Insights into the Magnificent 7 Stocks and Global Indexes

Following a brief interlude, the Magnificent 7 stocks have once again surged to new heights following Nvidia’s exceptional earnings report: they now make up roughly 30% of the S&P 500. When adding the remaining top 10 stocks (Berkshire Hathaway, Lilly, and Broadcom), this concentration increases to about 33% of the S&P 500.

At the recent ETF conference in Miami Beach, Registered Investment Advisors (RIAs) were keen on seeking guidance regarding how to mitigate their clients’ insistence on allocating more funds to the Magnificent 7. Concerns about over-concentration were palpable.

RIAs feared that just as they were faulted for not fully capitalizing on the Mag 7 rally, they would also face criticism from clients if and when the bubble burst. RIAs hoped for a broadening of the market rally. However, this aspiration dwindled following Nvidia’s earnings announcement, extinguishing the last flicker of hope for the “diversify” advocates. The statistics speak volumes:

Major Sectors Year-to-Date (YTD):

– Van Eck Semiconductor ETF (SMH) up 20% (25% Nvidia!)
– Roundhill Magnificent 7 ETF (MAGS) up 14% (14% Nvidia!)
– S&P 500 up 5% (4% Nvidia!)
– S&P 500 Equal-Weight ETF (RSP) up 2%

Is over-concentration truly a risk? At face value, it certainly appears so. The juxtapositions are becoming ludicrous. During the ETF conference, Dimensional Fund Advisors highlighted that the Magnificent 7 stocks now match the collective market size of Japan, UK, Canada, France, and Hong Kong/China combined:

Magnificent 7 vs. The World

(MSCI All Country World Index weighting)

– Entire U.S. stock market: 63%
– Japan, UK, Canada, France, Hong Kong/China combined: 17.5%
– Magnificent 7: 17%

It seems incredulous, doesn’t it? Yet, such levels of concentration have been observed in previous periods, predominantly in the tech sector. While concentration has escalated over the past decade, it’s worth noting that in 2015, the top 10 stocks in the S&P 500 only represented 17.8% of the index, according to a 2023 study by FS Investments.

Global indexes exhibit similar patterns, with top 10 holdings
Global indexes exhibit similar patterns, with top 10 holdings commanding significant weight.

However, this was a nadir. Historically, the concentration of the top 10 stocks has often been much higher. For instance, in the mid-1960s, the concentration of the top 10 exceeded 40% of the S&P 500. During the heyday of the “Nifty 50” stocks in the 1960s and early 1970s, which included IBM, American Express, General Electric, Polaroid, and Xerox, the concentration of the top 10 stocks routinely surpassed 30%.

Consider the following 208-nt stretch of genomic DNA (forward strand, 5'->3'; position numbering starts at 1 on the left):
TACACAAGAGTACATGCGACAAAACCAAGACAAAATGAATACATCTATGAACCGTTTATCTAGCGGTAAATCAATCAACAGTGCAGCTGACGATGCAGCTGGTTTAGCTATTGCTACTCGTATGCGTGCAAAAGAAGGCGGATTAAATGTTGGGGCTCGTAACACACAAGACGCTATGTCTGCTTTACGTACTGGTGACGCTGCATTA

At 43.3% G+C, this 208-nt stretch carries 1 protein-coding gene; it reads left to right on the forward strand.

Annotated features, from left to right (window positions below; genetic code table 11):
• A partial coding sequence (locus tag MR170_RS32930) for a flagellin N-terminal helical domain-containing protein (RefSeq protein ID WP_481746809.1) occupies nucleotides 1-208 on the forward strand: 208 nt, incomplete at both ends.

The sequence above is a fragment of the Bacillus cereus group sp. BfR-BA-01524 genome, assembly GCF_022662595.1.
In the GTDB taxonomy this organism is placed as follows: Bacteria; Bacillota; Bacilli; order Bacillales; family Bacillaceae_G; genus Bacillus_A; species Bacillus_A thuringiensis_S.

Concentration gradually receded over the next two decades, stabilizing at roughly 17%-20% of the market capitalization of the S&P 500 from the 1980s to the late 1990s. It surged again during the dot-com and Internet boom, propelling the concentration of the top 10 to over 25% in the late 1990s. Other countries like China, France, and Germany exhibit significantly higher concentrations in their top 10 holdings compared to the U.S.

The broadest China ETF, the iShares MSCI China ETF (MCHI), comprises over 600 stocks. However, the top 10 stocks, including Tencent, Alibaba, and Baidu, constitute 42% of the entire ETF. Similar scenarios unfold in Germany, the United Kingdom, France, and Canada.

Despite concerns, concentration has proved advantageous for index investors and U.S. investors at large. The bulk of the gains in the past year can be attributed to a handful of predominantly tech stocks. Investors who hold the S&P 500 don’t need to cherry-pick winners; they benefit passively.

Furthermore, U.S. stocks are global frontrunners, and when a select few leads, it typically results in the outperformance of the U.S. stock market vis-à-vis the global market. This is precisely what has transpired. The U.S. stock market, which comprised roughly 40% of global market capitalization not long ago, now accounts for roughly 50%. U.S. investors in broadly diversified indexes have reaped substantial rewards despite the “concentration risk.”

Tech sector dominance echoes historical trends,
Tech sector dominance echoes historical trends, mirroring past periods of high concentration.

In essence, concentration is inherent in market cap-weighted indexes. These indexes reward winners and penalize losers. The reason behind the success of the Magnificent 7 is that they are among the most profitable companies globally, particularly in transformative technologies like AI. Primary reasons for their leadership include globalization, which streamlined supply chains, and the protracted decline in interest rates (which has halted).

Ultimately, in an era marked by scarce growth opportunities, these companies boast ample growth prospects, and investors are willing to pay a premium. Contrary to the dot-com era, the leading stocks today contribute significantly more to the earnings of the S&P 500, and their cash flow is substantially higher.

Moreover, a correction has already transpired: it unfolded in 2022. At the ETF conference, RIAs’ predominant worry was, “What if there’s a significant correction in the Magnificent 7?”

However, it’s worth noting that such a correction has already occurred. Nvidia plummeted from roughly $292 at the outset of 2022 to $112 by October of the same year, marking a staggering 62% decline. Other Magnificent 7 stocks experienced similar plunges. While another correction remains a possibility, the AI revolution is undeniably genuine. Nvidia’s sales tripled, and profits surged by 800%. This represents a bona fide revolution.

Sajda Parveen
Sajda Parveen
Sajda Praveen is a market expert. She has over 6 years of experience in the field and she shares her expertise with readers. You can reach out to her at [email protected]
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